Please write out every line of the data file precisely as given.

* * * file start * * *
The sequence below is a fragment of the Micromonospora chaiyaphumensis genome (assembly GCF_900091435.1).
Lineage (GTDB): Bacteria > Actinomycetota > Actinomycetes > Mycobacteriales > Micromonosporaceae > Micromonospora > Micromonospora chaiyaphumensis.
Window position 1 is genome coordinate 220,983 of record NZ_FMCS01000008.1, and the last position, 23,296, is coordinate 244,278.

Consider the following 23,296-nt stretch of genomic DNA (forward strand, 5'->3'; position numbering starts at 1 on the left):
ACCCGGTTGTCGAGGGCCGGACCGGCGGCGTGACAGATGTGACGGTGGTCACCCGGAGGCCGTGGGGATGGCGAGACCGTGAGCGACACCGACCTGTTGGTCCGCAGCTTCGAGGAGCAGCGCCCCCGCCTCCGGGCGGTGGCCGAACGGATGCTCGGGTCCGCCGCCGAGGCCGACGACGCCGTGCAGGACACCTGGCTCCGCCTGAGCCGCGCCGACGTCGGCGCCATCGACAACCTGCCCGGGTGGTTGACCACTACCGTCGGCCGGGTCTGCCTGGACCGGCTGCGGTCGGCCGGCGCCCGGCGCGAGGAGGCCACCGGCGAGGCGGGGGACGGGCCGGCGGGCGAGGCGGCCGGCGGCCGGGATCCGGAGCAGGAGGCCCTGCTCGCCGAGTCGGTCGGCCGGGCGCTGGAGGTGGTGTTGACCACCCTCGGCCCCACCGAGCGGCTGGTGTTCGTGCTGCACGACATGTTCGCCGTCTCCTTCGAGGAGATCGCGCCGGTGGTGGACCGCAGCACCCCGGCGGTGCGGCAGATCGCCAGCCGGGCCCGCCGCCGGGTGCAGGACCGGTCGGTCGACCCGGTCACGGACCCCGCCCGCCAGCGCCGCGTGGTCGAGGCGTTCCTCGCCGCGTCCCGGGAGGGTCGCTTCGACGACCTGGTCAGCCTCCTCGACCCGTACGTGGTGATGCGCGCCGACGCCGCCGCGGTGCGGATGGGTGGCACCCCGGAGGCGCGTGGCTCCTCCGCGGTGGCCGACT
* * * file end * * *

The sequence below is a fragment of the Micromonospora chaiyaphumensis genome (assembly GCF_900091435.1).
Lineage (GTDB): Bacteria > Actinomycetota > Actinomycetes > Mycobacteriales > Micromonosporaceae > Micromonospora > Micromonospora chaiyaphumensis.
Window position 1 is genome coordinate 220,983 of record NZ_FMCS01000008.1, and the last position, 23,296, is coordinate 244,278.

Consider the following 23,296-nt stretch of genomic DNA (forward strand, 5'->3'; position numbering starts at 1 on the left):
ACCCGGTTGTCGAGGGCCGGACCGGCGGCGTGACAGATGTGACGGTGGTCACCCGGAGGCCGTGGGGATGGCGAGACCGTGAGCGACACCGACCTGTTGGTCCGCAGCTTCGAGGAGCAGCGCCCCCGCCTCCGGGCGGTGGCCGAACGGATGCTCGGGTCCGCCGCCGAGGCCGACGACGCCGTGCAGGACACCTGGCTCCGCCTGAGCCGCGCCGACGTCGGCGCCATCGACAACCTGCCCGGGTGGTTGACCACTACCGTCGGCCGGGTCTGCCTGGACCGGCTGCGGTCGGCCGGCGCCCGGCGCGAGGAGGCCACCGGCGAGGCGGGGGACGGGCCGGCGGGCGAGGCGGCCGGCGGCCGGGATCCGGAGCAGGAGGCCCTGCTCGCCGAGTCGGTCGGCCGGGCGCTGGAGGTGGTGTTGACCACCCTCGGCCCCACCGAGCGGCTGGTGTTCGTGCTGCACGACATGTTCGCCGTCTCCTTCGAGGAGATCGCGCCGGTGGTGGACCGCAGCACCCCGGCGGTGCGGCAGATCGCCAGCCGGGCCCGCCGCCGGGTGCAGGACCGGTCGGTCGACCCGGTCACGGACCCCGCCCGCCAGCGCCGCGTGGTCGAGGCGTTCCTCGCCGCGTCCCGGGAGGGTCGCTTCGACGACCTGGTCAGCCTCCTCGACCCGTACGTGGTGATGCGCGCCGACGCCGCCGCGGTGCGGATGGGTGGCACCCCGGAGGCGCGTGGCTCCTCCGCGGTGGCCGACT